First, Justice Schrager reasoned that none of the exceptions outlined at section 178(1) of the BIA are applicable to the present case. More specifically, Justice Schrager referenced the decision Québec (Chambre des notaires du) v. Dugas6 where the Court of Appeal ruled that fines imposed by disciplinary committees, such as the disciplinary committee of the Appellant, are not covered by the exceptions outlined at section 178(1)a) of the BIA.
Secondly, as Justice Quenneville did in her decision, Justice Schrager distinguishes the present case to decisions submitted by the Appellant:
The situation presented by the case at bar is significantly different from the fact patterns in Harton and Fuoco. As set forth above the facts giving rise to the complaint, the commencement of the disciplinary proceeding, the hearing and the offer to plead guilty all occurred before the date of the bankruptcy. That the committee chose not to accept the guilty plea because it felt that Respondent had not sufficiently acknowledged the facts alleged, does not change the fact that the plea could have been accepted and the penalty could have been imposed prior to bankruptcy so that Respondent could have been subject to the claim as at the date of the bankruptcy, or could have become subject to the claim prior to his discharge, to borrow the wording of Section 121 BIA. It was not hypothetical but rather, probable in October 2011 (at the commencement of the hearing) that Respondent would be found guilty given his plea and absence of contestation. Thus, the imposition of some penalty was not hypothetical or remote at the date of the bankruptcy so that the monetary penalties are a claim provable. [...]7
Furthermore, Justice Schrager explains that the present case is similar to cases where the debtor's liability from pending litigation exists prior to bankruptcy, but becomes definite after the date of the bankruptcy.8 Justice Schrager then notes that the moment at which the obligation was incurred or created is key in determining whether we have a provable claim or not.9 To that effect, the Court reasoned that the moment the Debtor indicated his intention to plead guilty is the date of reference in the present file, but adds that even if it would not be the case, the delay the disciplinary committee took before rendering the decision and imposing the Sanction are the relevant pieces of information in order to confirm the presence of a provable claim.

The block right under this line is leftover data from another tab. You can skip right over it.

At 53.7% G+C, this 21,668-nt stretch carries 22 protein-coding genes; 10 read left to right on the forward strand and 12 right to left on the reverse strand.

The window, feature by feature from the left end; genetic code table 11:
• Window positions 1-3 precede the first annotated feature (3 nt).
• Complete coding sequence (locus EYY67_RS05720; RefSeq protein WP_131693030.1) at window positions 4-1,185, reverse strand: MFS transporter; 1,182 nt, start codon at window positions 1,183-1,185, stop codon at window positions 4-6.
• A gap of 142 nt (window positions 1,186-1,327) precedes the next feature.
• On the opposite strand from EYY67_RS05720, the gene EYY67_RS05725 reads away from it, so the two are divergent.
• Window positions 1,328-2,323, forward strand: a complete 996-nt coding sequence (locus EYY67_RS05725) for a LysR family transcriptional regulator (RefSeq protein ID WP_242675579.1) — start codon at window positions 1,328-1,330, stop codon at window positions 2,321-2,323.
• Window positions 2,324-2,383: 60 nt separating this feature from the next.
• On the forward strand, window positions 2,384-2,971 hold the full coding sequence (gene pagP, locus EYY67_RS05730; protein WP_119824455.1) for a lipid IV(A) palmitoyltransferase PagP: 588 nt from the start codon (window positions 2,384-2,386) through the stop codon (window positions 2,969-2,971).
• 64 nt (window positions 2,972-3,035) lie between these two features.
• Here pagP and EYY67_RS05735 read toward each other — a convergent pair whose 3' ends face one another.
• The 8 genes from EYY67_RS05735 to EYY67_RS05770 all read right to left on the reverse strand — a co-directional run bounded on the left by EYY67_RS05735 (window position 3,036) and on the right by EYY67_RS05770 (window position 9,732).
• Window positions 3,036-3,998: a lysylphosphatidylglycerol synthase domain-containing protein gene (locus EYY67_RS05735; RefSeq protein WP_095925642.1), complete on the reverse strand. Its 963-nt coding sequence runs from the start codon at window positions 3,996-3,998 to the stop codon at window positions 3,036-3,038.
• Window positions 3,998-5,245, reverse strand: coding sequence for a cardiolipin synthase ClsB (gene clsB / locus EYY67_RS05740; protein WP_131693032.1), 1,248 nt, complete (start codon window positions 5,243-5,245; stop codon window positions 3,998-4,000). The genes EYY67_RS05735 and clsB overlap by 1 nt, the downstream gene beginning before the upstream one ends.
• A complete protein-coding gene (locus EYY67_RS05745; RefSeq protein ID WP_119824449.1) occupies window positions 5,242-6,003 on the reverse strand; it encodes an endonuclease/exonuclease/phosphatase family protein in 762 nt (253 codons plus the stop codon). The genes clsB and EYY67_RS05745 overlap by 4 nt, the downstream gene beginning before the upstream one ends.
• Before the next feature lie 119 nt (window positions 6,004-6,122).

As such, Justice Schrager concludes that the Supreme Court's decision in Newfoundland and Labrador v. AbitibiBowater Inc .10 confirmed the necessity of conducting a factual inquiry in order to determine the presence (or not) of a provable claim.11 In other words, the inquiry must allow to determine if, as "at the date of the bankruptcy, the conditions were met in order to affirm that a sanction would probably be imposed."12 Therefore, in the present case, the conditions were met as (i) the hearing occurred before bankruptcy and (ii) the Debtor expressed his intention of pleading guilty, making himself likely to be sanctioned.13 Consequently, the Debtor was then and there making himself liable to the Sanction and it became probable or more than hypothetical that he could face a monetary fine.14
Justice Schrager concludes his analysis by mentioning that the Debtor "should not be deprived of his discharge because the disciplinary committee delayed conviction and sentencing for a period exceeding two years in a matter which was not contested on the facts and where at the outset [the Debtor] indicated that he would plead guilty."15 As such, the matter could and should have been decided much more rapidly by the Appellant.16
The Court granted the motion for leave to appeal, but dismissed the appeal, as the obligation "was incurred before bankruptcy and the fines were imposed prior to discharge".